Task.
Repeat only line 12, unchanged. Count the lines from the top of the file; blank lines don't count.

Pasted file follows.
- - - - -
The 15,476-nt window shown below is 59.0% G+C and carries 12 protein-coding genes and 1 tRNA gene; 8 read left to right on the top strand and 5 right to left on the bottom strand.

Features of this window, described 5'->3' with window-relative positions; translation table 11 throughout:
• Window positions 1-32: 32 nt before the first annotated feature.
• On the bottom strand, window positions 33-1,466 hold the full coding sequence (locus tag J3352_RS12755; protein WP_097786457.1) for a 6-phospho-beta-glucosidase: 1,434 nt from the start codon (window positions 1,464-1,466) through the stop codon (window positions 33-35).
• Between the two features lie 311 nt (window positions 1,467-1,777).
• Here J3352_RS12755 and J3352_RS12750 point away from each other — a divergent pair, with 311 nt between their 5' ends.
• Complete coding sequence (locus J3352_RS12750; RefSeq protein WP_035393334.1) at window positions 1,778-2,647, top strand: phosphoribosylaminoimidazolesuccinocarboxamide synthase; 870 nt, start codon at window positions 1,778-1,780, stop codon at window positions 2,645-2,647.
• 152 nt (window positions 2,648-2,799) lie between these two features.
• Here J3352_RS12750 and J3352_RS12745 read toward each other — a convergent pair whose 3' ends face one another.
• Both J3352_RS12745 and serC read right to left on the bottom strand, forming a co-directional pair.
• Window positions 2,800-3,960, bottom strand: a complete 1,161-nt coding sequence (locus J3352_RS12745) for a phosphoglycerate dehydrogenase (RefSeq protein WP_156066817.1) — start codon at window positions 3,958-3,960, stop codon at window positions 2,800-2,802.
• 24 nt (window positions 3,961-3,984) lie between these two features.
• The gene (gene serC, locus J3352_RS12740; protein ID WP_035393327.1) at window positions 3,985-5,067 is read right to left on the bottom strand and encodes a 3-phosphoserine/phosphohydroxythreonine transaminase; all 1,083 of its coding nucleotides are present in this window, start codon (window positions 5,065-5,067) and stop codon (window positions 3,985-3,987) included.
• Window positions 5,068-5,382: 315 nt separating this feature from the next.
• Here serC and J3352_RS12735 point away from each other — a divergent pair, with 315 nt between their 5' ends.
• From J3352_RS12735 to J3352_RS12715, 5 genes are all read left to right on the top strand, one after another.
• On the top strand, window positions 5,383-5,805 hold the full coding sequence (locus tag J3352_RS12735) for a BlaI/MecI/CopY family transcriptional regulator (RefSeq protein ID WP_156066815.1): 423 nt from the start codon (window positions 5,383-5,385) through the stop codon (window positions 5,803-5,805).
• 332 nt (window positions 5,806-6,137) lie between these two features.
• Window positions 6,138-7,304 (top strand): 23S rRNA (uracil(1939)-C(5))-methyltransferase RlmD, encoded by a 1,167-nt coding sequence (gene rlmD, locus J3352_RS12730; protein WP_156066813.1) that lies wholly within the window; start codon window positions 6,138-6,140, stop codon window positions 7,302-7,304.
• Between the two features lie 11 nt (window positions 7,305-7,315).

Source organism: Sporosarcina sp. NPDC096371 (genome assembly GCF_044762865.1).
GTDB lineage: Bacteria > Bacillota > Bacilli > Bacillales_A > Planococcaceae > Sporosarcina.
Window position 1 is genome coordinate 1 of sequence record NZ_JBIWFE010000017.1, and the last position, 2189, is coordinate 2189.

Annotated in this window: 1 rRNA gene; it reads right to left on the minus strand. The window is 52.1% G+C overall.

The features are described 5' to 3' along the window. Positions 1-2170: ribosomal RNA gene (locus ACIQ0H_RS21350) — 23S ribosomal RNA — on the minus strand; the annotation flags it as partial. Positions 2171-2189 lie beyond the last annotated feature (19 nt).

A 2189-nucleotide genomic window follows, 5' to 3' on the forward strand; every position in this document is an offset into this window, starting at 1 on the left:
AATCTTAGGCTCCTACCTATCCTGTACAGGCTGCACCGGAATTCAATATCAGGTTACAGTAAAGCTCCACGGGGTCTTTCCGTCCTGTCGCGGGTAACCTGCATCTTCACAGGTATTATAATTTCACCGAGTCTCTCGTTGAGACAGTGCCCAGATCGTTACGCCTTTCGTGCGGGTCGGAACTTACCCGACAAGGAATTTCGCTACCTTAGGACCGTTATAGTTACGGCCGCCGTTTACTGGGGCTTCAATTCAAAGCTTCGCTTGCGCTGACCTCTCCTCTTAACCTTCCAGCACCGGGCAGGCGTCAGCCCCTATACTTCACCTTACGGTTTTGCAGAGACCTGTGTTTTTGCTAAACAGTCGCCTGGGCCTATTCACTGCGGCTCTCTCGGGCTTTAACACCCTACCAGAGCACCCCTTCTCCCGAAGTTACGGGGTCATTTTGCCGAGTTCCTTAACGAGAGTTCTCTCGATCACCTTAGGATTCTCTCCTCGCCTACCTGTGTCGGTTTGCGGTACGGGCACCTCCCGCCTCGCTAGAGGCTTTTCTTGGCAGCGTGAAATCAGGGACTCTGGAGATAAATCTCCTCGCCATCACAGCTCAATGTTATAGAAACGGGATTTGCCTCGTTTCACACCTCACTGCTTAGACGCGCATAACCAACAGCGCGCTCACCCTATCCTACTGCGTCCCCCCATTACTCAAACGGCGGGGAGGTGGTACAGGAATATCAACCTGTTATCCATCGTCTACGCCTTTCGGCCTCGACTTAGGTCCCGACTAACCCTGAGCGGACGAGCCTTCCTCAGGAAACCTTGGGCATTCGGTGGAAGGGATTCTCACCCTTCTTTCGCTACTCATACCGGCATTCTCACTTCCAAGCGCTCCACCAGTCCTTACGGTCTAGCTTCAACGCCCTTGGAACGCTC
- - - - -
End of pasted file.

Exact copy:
• 24 nt (window positions 3,961-3,984) lie between these two features.